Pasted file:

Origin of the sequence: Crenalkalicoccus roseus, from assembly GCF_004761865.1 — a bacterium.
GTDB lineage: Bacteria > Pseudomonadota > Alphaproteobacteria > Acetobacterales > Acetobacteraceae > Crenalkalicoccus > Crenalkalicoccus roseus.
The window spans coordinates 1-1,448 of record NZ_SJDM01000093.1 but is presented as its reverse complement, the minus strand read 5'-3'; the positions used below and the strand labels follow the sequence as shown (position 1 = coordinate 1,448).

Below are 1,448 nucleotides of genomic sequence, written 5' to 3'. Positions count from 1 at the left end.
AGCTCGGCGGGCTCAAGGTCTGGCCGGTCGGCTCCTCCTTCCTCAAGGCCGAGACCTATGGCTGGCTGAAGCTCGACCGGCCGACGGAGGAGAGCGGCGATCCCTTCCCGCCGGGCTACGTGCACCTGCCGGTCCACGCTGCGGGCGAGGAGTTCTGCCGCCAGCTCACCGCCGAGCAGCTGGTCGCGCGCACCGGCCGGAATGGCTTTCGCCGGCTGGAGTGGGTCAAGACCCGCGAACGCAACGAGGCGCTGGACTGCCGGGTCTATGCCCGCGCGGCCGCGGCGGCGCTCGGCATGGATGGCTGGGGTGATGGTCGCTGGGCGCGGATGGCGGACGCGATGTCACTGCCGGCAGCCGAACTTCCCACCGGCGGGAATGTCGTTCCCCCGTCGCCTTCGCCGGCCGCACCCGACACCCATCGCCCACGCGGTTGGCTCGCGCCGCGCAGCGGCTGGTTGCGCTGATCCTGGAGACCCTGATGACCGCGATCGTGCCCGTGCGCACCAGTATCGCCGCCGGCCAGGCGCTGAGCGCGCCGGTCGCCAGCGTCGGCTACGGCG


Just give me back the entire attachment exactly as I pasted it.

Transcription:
Origin of the sequence: Crenalkalicoccus roseus, from assembly GCF_004761865.1 — a bacterium.
GTDB lineage: Bacteria > Pseudomonadota > Alphaproteobacteria > Acetobacterales > Acetobacteraceae > Crenalkalicoccus > Crenalkalicoccus roseus.
The window spans coordinates 1-1,448 of record NZ_SJDM01000093.1 but is presented as its reverse complement, the minus strand read 5'-3'; the positions used below and the strand labels follow the sequence as shown (position 1 = coordinate 1,448).

Below are 1,448 nucleotides of genomic sequence, written 5' to 3'. Positions count from 1 at the left end.
AGCTCGGCGGGCTCAAGGTCTGGCCGGTCGGCTCCTCCTTCCTCAAGGCCGAGACCTATGGCTGGCTGAAGCTCGACCGGCCGACGGAGGAGAGCGGCGATCCCTTCCCGCCGGGCTACGTGCACCTGCCGGTCCACGCTGCGGGCGAGGAGTTCTGCCGCCAGCTCACCGCCGAGCAGCTGGTCGCGCGCACCGGCCGGAATGGCTTTCGCCGGCTGGAGTGGGTCAAGACCCGCGAACGCAACGAGGCGCTGGACTGCCGGGTCTATGCCCGCGCGGCCGCGGCGGCGCTCGGCATGGATGGCTGGGGTGATGGTCGCTGGGCGCGGATGGCGGACGCGATGTCACTGCCGGCAGCCGAACTTCCCACCGGCGGGAATGTCGTTCCCCCGTCGCCTTCGCCGGCCGCACCCGACACCCATCGCCCACGCGGTTGGCTCGCGCCGCGCAGCGGCTGGTTGCGCTGATCCTGGAGACCCTGATGACCGCGATCGTGCCCGTGCGCACCAGTATCGCCGCCGGCCAGGCGCTGAGCGCGCCGGTCGCCAGCGTCGGCTACGGCG